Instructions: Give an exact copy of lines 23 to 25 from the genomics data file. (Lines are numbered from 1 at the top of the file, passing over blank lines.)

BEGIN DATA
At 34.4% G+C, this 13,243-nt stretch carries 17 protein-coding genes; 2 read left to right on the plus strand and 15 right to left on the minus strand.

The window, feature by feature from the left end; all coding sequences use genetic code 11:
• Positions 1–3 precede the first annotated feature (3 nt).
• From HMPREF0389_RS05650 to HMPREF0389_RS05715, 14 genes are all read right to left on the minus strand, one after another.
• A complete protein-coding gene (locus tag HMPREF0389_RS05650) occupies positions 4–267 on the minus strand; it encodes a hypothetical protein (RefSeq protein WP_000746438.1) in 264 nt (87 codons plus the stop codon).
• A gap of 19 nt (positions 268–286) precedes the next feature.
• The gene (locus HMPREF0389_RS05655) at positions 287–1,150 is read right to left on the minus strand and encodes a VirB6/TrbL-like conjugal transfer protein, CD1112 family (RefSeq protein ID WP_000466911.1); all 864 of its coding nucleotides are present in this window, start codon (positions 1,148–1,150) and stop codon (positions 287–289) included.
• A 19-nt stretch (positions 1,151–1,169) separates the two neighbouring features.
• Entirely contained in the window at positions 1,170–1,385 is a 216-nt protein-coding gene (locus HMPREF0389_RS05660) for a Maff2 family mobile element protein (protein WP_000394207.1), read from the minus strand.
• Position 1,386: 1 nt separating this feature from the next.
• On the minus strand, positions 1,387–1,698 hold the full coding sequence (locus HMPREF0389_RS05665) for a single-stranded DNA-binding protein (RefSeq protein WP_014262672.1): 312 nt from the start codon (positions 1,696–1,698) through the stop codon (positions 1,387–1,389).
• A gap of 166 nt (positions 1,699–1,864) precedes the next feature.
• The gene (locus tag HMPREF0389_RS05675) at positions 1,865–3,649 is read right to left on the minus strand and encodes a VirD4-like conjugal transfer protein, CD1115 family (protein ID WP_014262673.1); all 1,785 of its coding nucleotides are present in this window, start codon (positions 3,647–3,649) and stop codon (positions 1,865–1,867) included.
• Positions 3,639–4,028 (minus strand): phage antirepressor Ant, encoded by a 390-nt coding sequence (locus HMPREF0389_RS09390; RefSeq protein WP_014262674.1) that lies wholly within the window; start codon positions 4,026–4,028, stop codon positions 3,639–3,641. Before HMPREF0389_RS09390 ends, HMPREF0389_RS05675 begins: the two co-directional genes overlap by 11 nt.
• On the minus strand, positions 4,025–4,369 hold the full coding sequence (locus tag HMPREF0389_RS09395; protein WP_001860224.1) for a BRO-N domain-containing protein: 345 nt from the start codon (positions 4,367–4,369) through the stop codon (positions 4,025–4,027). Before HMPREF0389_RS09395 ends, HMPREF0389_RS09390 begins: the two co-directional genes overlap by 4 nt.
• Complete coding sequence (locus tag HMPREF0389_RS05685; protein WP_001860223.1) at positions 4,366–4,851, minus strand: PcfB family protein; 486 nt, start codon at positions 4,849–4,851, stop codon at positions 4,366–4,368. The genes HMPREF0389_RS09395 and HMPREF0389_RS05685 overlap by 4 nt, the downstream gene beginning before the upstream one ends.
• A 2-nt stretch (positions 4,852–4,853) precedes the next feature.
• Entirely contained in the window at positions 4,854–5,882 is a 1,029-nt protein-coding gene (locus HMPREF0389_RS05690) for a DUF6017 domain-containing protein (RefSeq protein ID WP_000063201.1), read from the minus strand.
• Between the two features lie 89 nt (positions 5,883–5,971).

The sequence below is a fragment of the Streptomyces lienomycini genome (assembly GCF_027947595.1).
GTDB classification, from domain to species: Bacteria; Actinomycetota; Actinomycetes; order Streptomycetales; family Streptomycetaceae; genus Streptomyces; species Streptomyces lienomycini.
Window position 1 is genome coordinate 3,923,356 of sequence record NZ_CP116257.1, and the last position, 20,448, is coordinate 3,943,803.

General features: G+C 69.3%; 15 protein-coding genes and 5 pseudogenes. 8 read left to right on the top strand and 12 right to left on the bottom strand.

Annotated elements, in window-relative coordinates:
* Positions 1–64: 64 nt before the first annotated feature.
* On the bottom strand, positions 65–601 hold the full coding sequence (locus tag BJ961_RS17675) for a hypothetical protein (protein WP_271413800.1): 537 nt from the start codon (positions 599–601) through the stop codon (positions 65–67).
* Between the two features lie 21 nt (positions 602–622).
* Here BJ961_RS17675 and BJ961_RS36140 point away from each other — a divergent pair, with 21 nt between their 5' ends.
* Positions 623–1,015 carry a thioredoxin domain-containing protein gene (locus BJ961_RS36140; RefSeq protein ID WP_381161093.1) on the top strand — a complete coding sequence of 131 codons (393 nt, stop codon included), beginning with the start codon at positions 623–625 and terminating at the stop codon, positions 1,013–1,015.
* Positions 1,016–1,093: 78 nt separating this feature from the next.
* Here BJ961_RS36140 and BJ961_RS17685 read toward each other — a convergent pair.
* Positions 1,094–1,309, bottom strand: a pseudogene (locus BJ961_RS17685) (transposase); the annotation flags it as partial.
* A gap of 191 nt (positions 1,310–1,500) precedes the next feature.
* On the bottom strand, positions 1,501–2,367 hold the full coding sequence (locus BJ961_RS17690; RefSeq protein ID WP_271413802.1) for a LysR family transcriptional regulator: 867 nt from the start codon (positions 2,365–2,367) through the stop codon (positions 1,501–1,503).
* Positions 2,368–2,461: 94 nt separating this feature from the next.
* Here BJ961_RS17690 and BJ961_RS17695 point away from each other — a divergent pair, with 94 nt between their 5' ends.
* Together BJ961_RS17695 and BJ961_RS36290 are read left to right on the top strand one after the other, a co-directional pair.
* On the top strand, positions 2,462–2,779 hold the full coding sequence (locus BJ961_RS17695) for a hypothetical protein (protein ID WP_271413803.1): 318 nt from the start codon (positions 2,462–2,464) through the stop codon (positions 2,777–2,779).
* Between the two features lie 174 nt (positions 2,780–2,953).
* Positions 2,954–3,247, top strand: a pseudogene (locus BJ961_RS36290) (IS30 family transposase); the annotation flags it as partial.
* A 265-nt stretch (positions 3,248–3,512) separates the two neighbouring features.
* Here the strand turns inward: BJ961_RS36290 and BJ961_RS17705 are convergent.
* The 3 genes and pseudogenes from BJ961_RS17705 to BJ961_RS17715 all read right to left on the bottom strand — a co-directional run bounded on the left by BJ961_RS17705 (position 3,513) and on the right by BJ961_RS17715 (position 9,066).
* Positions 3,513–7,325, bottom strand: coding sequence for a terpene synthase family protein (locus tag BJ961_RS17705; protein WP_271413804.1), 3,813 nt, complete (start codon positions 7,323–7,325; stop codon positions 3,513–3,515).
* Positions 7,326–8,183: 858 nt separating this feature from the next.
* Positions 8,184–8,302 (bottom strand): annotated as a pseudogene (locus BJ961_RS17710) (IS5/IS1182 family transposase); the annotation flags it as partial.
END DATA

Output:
General features: G+C 69.3%; 15 protein-coding genes and 5 pseudogenes. 8 read left to right on the top strand and 12 right to left on the bottom strand.

Annotated elements, in window-relative coordinates:
* Positions 1–64: 64 nt before the first annotated feature.